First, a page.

Seeking an edge in the crowded rich Internet application technology space, Microsoft on Friday officially launched its Silverlight 3 platform, championing the technology at a launch event in San Francisco that also featured partners such as NBC Sports and Continental Airlines.
The plug-in technology features offline capabilities for running applications outside of a browser, as well as 3-D capabilities and advanced streaming via Smooth Streaming, in which a Silverlight client is paired with Microsoft's Internet Information Services on the back end.
[ Yesterday, Microsoft and IBM discussed software development advances. ]
The company also launched its Expression 3 platform for application design, featuring the Expression Studio 3 suite of tools. Silverlight and its accompanying software development kit actually were made available earlier this week, while Expression 3 tools ship within 30 days.
"We've got more than 300 partners delivering Silverlight applications today," said S. "Soma" Somasegar, senior vice president of the Microsoft developer division. "This is the fastest-growing plugin ever." Silverlight initially launched in September 2007.
NBC Sports, which has used Silverlight in the 2008 Olympics, announced intentions to use Silverlight for online video delivery across its sporting franchises, including the 2010 Winter Olympic Games in Vancouver. Microsoft had streamed content via Silverlight at the Beijing Olympics last year.
"In these 22 months [since the technology's introduction], Silverlight is enabling NBC Sports to go ahead and deliver full, HD broadcast-quality video to our users and our advertisers," said Eric Black, of NBC Sports.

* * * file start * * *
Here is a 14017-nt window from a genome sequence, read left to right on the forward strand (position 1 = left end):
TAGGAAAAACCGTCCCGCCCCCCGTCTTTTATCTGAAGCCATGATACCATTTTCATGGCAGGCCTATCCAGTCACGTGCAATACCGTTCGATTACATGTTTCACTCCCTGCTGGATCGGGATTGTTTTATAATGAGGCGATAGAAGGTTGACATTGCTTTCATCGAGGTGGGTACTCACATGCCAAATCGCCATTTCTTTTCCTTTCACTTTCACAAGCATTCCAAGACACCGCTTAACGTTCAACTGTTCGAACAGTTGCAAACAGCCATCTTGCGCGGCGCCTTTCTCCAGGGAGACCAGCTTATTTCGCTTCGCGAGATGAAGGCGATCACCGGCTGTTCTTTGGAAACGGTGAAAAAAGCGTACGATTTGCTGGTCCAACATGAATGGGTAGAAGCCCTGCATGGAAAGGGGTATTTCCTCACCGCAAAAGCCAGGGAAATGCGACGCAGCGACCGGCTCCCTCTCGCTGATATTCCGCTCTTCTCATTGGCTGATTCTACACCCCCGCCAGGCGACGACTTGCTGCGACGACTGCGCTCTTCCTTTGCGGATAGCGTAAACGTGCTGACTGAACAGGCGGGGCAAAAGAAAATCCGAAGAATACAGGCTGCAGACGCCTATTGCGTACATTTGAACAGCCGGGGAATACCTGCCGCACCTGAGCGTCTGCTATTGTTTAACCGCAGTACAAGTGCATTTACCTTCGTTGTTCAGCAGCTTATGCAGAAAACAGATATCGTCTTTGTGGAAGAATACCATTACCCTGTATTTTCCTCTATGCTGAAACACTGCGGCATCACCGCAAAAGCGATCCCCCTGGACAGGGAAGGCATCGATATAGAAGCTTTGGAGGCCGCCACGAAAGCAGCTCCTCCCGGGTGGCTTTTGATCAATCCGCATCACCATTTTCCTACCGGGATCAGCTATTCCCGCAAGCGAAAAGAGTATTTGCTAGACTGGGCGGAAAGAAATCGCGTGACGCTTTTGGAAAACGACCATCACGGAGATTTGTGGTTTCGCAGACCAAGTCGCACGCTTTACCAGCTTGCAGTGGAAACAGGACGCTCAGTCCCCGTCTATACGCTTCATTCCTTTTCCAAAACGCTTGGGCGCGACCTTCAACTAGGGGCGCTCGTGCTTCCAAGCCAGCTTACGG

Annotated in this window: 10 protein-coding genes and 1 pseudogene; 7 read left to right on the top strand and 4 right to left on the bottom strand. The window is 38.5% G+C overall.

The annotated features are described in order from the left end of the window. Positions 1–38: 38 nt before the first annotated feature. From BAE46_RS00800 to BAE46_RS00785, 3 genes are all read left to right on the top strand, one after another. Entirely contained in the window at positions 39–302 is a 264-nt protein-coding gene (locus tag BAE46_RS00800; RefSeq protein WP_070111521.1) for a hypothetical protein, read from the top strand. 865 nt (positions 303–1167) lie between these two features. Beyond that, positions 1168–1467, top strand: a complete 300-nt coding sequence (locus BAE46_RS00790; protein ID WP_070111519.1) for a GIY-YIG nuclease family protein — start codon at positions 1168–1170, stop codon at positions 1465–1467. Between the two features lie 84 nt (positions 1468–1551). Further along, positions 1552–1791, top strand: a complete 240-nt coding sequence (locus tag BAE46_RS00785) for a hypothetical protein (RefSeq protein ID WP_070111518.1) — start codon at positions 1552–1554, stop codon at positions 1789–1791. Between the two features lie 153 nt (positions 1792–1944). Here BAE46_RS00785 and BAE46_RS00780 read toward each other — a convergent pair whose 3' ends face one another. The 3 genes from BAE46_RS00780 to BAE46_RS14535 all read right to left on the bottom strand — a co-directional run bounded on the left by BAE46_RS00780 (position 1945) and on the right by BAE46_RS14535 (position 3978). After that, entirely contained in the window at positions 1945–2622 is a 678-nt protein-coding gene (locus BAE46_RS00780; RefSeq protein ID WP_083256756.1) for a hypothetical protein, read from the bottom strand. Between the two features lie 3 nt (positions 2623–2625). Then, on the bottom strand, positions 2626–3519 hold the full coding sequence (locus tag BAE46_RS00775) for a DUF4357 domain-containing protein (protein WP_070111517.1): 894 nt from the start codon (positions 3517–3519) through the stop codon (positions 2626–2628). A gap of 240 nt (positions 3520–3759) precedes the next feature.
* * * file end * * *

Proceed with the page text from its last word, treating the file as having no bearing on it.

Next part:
Silverlight, though, must compete with the more established Adobe Flash platform, as well as with Sun Microsystems JavaFX technology. Complicating this field are HTML technologies that could eventually eliminate the need for plug-ins such as Silverlight, Flash, and JavaFX.
With Silverlight and Flash leading the field, competition between the two is "getting to be like Honda and Toyota," said analyst Ray Valdes, vice president of Web services at garnter.
"I think the key difference is the .Net compatibility and alignment [for Silverlight] and that will be a positive for some and a negative for others," Valdes said.
Microsoft said adoption of Silverlight has accelerated, with more than one in three Internet devices having installed the earlier Silverlight 2 release since its release about nine months ago. Silverlight customers being announced on Friday included the MGM "SGU: Stargate Universe" TV show and Continental Airlines, which plans to use Silverlight in a call center reservation system. MGM will allow Web users to zoom in on parts of a new show set via a Deep Zoom capability introduced in Silverlight 2.
Silverlight is a free runtime; monetizing it involves selling related products such as the Expression line and Windows Server. Microsoft is offering its Visual Studio Professional Edition and Expression Studio 3 together for $999. Featured in the Studio package is SketchFlow, for rapid prototyping of applications. SketchFlow presents "the idea that you can actually start a project without knowing what the final bits are going to look like," said Scott Guthrie, corporate vice president of the .Net develoiper platform at Microsoft. SketchFlow is an interactive tool that can incorporate pen and paper sketches.
Expression 3 features the $599 Expression Studio 3 suite, with tools including Expression Blend, for interactive design and including SketchFlow; Expression Web, for Web design and supporting CSS and the soon-to-be-discontinued XHTML standard; Expression Encoder, for video encoding; and Expression Design, for illustration and design.